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5 Powerful Ways To Make Your Website User-Friendly

How people interact with your website directly affects how the user perceives your site and ultimately your business. If the user is having a poor experience while browsing your site it is unlikely that they will stay long and certainly won’t convert into a customer. Our web designers put together five powerful tools to make your website more user-friendly.

Skimmable Content

Readers are given a large amount of content every day so there is stiff competition in retaining their attention. People are forced to make quick decisions on whether it is worth their time to read your content. Most internet users skim content.

It is important to avoid large paragraphs of text whenever possible. To make content more skimmable use large, intriguing, and informative headings and short, concise paragraph text with bullet points when possible.

Recent studies have found that using larger fonts sizes allows readers to retain information more easily. Size 18 font is the sweet spot as it is large enough for easy reading while still not taking up too much screen real estate.

Successful use of Negative Space

White space, or negative space, is the space inside and surrounding other design elements. Using negative space in web design is an underrated tool. Negative space doesn’t always have to be white space, this could include a background color or texture. Often times negative space is confused with wasted space because of the lack of visual information or elements.

Negative space is an invaluable tool for balance and visual communication. Negative space works between words, pictures, and elements to hold the attention of the user.

Cluttered content is harder for the user to interact with. Negative space plays a huge part in creating skimmable content and gives the user’s eye a resting point. It ultimately keeps each page from looking busy, calms the user, and makes information more easily digested.

Negative space can also draw attention to a focal point and make your content more readable.

A Prominent Call to Action

You probably have a main goal of your website (and if you don’t, get one!) Your main goal could be to make a sale, to download an app, or to gather contact information. A successful website makes sure that you convert users to make this desired action.

To ensure that these actions are made your website should have bold and apparent calls to action.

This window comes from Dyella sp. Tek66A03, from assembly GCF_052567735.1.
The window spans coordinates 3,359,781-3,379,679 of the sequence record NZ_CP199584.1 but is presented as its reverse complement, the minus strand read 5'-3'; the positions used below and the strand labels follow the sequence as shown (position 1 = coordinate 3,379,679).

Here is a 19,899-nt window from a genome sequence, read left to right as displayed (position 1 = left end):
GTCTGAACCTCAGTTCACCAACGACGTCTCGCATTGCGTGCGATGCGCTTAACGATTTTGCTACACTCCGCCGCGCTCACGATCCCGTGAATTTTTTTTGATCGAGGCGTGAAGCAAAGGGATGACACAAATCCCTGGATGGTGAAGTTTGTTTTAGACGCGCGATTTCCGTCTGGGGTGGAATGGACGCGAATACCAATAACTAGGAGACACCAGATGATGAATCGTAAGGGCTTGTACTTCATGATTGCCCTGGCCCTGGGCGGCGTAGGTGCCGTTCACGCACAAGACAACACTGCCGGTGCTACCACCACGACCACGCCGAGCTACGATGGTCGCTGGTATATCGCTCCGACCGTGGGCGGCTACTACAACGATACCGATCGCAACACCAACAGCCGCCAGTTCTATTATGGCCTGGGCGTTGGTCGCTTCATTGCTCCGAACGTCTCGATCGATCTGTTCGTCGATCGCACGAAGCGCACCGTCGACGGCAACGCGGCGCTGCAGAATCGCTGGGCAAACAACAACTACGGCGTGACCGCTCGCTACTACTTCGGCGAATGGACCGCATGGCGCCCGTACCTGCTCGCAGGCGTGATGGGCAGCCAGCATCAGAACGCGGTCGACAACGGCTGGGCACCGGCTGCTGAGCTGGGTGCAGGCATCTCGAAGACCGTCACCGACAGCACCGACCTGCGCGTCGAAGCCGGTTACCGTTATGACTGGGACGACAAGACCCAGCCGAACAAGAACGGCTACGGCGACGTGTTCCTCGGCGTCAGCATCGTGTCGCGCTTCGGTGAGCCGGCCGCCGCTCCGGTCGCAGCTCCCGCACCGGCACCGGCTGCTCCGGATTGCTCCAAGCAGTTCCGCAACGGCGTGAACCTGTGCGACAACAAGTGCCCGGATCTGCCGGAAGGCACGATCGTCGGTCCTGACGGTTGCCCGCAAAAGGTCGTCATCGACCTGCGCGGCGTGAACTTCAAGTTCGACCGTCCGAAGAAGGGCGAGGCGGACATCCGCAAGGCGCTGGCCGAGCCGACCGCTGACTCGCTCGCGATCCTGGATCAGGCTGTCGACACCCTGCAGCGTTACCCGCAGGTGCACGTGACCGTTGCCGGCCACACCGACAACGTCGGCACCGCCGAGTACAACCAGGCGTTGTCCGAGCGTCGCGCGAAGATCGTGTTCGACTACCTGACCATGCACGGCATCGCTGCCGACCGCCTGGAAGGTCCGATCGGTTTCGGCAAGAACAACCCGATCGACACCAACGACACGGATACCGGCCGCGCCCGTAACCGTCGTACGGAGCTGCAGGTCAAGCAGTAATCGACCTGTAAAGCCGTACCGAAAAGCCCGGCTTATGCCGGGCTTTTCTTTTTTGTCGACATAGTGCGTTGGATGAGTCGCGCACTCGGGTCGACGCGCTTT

Successful calls to action should be:

  • Prominently placed
  • Obviously clickable
  • Contrasting and bold colors
  • Text should be clear and persuasive

An About Page with Personality

The about page is kind of like a first date. It allows you and your users to get to know each other before any commitment.

An about pages is a tool to show your audience who you are as a brand and a way to infuse personality into your website.

Remember, your about page is ultimately more about the reader. A successful about page should be telling your readers what you can do for them as a business, how you can build a bond with your readers, and how they can differentiate you from your competition.

Show Stopping Images

Images can communicate a feeling or idea about your business that may not be communicated through other content on your website.

Having good quality images on your website communicates professionalism and reliability and is the most successful way to capture attention and bring your product or service to life through storytelling.

Websites with good and relevant images receive 94% more views. It has also been shown that choosing photos that depict positive emotions and that contain people will increase conversion rates.

If you suspect that users are not having the ideal experience on your website, it is imperative that you take action if reaching your website goals are important to you. Our designers and developers at Ruby Porter Marketing & Design will ensure that the user experience of your website reflects the best performance, accessibility, design, and utility possible.


Megan has been designing with Ruby Porter since 2015. She loves solving problems with design solutions, creating and refreshing brand identities, learning new technology and design tricks, and identifying typefaces "in the wild."

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